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    Just called the machinist, the head is good. :) I'll pick that up this afternoon.

    Should be getting some moulds made in the next couple days.
     
  13. ntsqd

    ntsqd technerd

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    I don't know a whole lot about flow benches beyond what I can guess about them, but it seems to me that as long as you have something to generate a consistent vacuum and the means to measure the pressure drop across a flow restriction then everything else is gravy.

    What a very unknown to the general populace, but well known in certain road racing circles cylinder head guy told me was that the secret is in the low-lift flow. The valve spends more time at or above, say .025" off the seat than it does at .500" off the seat. Made sense to me.
     
  14. RockDoc

    RockDoc

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    That brings up a good question (and one I have unsuccessfully tried to get an answer for). What is stock valve lift with a 2F/3F cam? I've seen ~0.43" for one after-market cam, but never a figure for the stock cam. The witness marks on the valves I pulled seemed to suggest a greater lift, but this could be from some valve float? Or maybe the engine the head was pulled from even had a high-lift cam?

    On a somewhat related note, is it typical to cut the length of the push rods an amount equal to the shaving of the head to retain full travel of the springs?
     
  15. ntsqd

    ntsqd technerd

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    No idea on the stock lift number. You may have to set up & measure it to know for sure.

    The most common reason to adjust push-rod length is to get the proper rocker geometry so it isn't pushing the stem tip sideways and wiping out the valve guides. Shaving the head would upset this relationship, but I can't say that I've seen many people address this. At least they have not mentioned it in their posts. Note that most of my observation & experience is respective to U.S. V8's.
     
    Last edited: Nov 25, 2008
  16. iaintscared1969

    iaintscared1969

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    Great write up Doc. I will forward pics of the TB and the injectors as soon as I have them on the bench. Injectors are out for service and flow rating of which will supply you numbers for that. TB is on my bench soaking in cleaner and will begin to tear down over the holiday weekend. Also take your intake to a powder blaster and tell them to have a good once over of the internals. It will really makes it baby but smooth!! Keep up the great thread and I am glad you choose me to participate in a small way!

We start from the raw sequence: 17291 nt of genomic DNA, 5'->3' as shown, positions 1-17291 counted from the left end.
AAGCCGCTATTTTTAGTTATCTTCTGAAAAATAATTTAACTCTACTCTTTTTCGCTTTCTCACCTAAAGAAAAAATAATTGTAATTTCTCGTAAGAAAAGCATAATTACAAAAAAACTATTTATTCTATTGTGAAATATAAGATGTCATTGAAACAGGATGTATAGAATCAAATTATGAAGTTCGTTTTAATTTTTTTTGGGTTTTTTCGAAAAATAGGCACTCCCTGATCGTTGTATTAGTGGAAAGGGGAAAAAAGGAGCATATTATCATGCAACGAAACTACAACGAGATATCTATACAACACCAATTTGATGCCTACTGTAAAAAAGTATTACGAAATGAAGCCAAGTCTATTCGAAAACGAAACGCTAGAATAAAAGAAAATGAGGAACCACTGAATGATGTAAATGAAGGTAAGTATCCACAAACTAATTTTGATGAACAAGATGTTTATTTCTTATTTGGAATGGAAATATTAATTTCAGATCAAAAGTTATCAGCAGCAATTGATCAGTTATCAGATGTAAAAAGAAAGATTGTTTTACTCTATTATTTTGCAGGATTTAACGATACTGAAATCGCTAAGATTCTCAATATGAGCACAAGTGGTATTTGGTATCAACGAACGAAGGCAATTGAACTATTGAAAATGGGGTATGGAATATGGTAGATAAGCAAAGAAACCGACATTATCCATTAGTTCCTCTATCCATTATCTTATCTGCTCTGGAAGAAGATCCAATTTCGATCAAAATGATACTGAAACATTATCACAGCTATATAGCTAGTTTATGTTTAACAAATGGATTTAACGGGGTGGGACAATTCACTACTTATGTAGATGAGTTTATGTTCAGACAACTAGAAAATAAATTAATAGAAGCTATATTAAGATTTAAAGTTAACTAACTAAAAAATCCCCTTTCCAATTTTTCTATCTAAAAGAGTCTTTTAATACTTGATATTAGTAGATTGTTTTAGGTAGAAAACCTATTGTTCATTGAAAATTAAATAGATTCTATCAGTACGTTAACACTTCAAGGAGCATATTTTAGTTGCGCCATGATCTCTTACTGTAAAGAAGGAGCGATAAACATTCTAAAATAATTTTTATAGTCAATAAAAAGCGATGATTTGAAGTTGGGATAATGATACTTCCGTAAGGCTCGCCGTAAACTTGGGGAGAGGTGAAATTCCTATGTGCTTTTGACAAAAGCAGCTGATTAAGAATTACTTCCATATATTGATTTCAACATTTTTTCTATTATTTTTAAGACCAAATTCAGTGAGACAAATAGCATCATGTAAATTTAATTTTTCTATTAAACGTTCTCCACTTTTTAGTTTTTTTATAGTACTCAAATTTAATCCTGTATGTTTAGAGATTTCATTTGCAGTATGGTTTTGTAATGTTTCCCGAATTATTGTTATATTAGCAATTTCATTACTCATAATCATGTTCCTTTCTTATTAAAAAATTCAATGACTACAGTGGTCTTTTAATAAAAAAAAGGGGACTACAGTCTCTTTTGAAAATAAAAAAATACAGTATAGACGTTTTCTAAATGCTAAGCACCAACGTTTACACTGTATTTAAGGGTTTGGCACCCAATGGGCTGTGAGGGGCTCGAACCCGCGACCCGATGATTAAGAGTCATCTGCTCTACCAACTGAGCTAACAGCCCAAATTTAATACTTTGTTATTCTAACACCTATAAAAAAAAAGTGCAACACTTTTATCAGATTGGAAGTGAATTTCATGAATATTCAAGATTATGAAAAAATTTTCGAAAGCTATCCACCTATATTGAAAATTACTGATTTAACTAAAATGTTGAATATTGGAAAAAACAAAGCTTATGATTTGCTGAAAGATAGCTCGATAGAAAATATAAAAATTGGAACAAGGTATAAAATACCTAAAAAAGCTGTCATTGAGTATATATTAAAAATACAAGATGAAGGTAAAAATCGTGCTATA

17. ToyotaDon

    ToyotaDon I am here

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  18. RockDoc

    RockDoc

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    Thanks for taking part, trust me, this could turn into a real gong-show yet. Take your own good time on the TB, it's going to be a while before the I start cutting metal at this end.

    Thanks for the tip on the powder blasting. I'm going to have to start up a sheet with all of them.

    blast intake manifold
    Devcon aluminum putty
    bead blast the head
    ....


    Picked up the head and intake, all nice and wrapped up for now. I'll likely take them in to the lab with me tonight to get some good pics and measure all the chamber volumes. Picked up a cheap die grinder (for $10 it'll make a fine paper-weight if it's crap) and a couple basic carbide burrs too, I'll have to do some internet shopping to find some more refined shapes, and longer shanks. If the whole thing goes well, maybe I should make the die grinder into a hood ornament or some under-hood decoration.
     
  19. Randy88FJ62

    Randy88FJ62

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    Jesus RockDoc, you sure are going to town. There is an add in the classifieds section selling the tcase, trany, and 3FE engine for $500 if you need more cheap parts. He's in Canada otherwise i would've hoarded the spare parts myself.

    If you need help designing or building a flow bench I can ask the engineers at my work. They do this kind of stuff for aerospace industry and I'm always asking them crazy questions like this.

    good luck.
     
  20. RockDoc

    RockDoc

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    Yah, I saw that classified. Unfortunately he's about 12 hours away, and I'm renting an old house with a couple other students, so I really don't have the space to store it.

    I'm going to have to learn what I can about flow benches over the next couple of days, I'm sure I'll have some questions after that.
     
    Last edited: Nov 25, 2008